I got a fever. And the only prescription is more... metrics!
Your company’s marketing strategy includes different campaigns, on different platforms, executed by different people, all for the same purpose: generate leads and improve ROI. The following metrics are a few to keep at the top of your list when either optimizing or building out a diversified marketing strategy.
Paid vs. Organic. Knowing which works best for your company (or which presents an opportunity) is pivotal to managing your marketing strategy. You need to know this metric, and know it in real-time, because SEO as a practice is always changing; part of your role as a modern marketing manager is to remain ahead of the SEO curve for your team.
Google Analytics Landing Page Performance for Optimization
This metric helps marketing managers ensure that their target audience is (or is not) being directed to their landing pages. While parts of this metric may not show immediate results, it is essential to keep on a marketing manager's radar because it looks at performance over time. This includes sessions, conversion rate, engaged visitors and bounce rate, which are all components that can be continuously tweaked and improved upon.
As you may have many different email marketing campaigns on the go, this metric makes it easy to scroll through your email lists and see how your campaigns are performing. Manage performance data such as number of emails sent, opens, open rate, clicks and click rate. Make this comparative chart a starting point for productive conversations with your team.
Social Media Marketing
Social Traffic and Conversion
This social media marketing metric connects your team’s social media performance on different platforms to your goal conversion rate. Looking at this metric tells you which social media platforms are performing best for your team; you may be surprised once you dig in! Use this insight to inform your strategy, allocate budget and see if your marketing objectives are meeting intended goals.
Social Visits and Leads
This metric proves that social media marketing's impact is not as unclear as some might think. In fact, this metric directly demonstrates the ROI from your social media campaign.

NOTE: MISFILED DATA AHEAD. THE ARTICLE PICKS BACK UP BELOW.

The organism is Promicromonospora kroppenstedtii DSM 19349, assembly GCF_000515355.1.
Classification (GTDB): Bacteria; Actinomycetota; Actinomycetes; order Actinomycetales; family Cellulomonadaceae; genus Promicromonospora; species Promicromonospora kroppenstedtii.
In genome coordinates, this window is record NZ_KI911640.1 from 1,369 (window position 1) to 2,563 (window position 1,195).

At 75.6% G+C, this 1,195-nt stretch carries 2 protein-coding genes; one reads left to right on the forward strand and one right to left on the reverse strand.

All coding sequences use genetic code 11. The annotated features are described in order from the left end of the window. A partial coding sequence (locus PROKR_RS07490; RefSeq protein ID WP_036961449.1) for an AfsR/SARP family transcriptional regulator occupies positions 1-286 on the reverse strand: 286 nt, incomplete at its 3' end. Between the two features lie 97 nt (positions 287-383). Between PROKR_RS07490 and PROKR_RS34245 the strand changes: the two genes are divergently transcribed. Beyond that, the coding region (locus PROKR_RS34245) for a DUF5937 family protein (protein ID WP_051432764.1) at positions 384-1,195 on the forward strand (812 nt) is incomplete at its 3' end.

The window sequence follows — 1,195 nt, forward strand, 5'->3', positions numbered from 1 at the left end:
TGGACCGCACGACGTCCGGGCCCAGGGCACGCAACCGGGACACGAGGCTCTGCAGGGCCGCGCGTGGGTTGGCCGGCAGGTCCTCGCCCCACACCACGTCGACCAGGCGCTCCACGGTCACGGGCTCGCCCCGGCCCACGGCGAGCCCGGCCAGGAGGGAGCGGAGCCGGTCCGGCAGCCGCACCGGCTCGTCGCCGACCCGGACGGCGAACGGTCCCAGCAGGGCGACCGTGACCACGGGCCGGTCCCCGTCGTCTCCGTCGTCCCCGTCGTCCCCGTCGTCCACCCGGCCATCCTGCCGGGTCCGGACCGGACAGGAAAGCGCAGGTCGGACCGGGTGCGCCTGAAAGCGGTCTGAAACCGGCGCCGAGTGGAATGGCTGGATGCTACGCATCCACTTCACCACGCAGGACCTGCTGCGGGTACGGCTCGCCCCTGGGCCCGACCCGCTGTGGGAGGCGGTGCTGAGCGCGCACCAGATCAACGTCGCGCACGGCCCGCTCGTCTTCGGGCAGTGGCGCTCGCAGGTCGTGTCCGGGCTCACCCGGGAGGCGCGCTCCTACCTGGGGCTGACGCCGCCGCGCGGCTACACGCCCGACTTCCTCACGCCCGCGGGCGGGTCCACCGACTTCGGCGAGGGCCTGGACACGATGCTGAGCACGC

Web Traffic Targets (This Month)
As this metric looks at all your team’s efforts and allows you to monitor areas of success and for improvement, it's perhaps the ultimate metric for a marketing manager who needs a glimpse at the big picture. Again, this is a great metric to pull up in a meeting with your team to start a productive discussion.
Traffic by Device
There's a good chance that your customer's journey is increasingly going mobile, which means your marketing strategy must follow your customer's lead. If you’re targeting a specific persona or demographic, monitoring this metric will give you a necessary overview that will help you direct your web design and product teams.
Guide to Marketing KPIs and Metrics
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A final word on tracking your team's marketing metrics
One is the loneliest number.
The most important takeaway from this post is that you can’t just monitor one metric and understand your team’s performance. The beauty of marketing metrics is that they give you a deeper understanding of your team's efforts and capabilities, while allowing you to leverage insights into your existing and potential customers.
The most effective way to manage marketing performance is to make clear associations between the dots I mentioned earlier. This allows you to at once see the many moving parts while driving your team toward the larger goal. A great way to do this, and it's a way we've used diligently over the years, is to create marketing dashboards which can be designed and customized both for your specific needs as a marketing manager and for the needs of your various teams.
Lastly, monitoring performance is the job of your team as much as it is for you as a manager. When you have metrics such as the ones above that make it easy for everyone to understand and evaluate direction, the energy you spend juggling is virtually cut in half. Utilizing the strengths of your team and identifying areas of improvement makes it easier for everyone to know what they need to focus on, and then to put their head down to do it.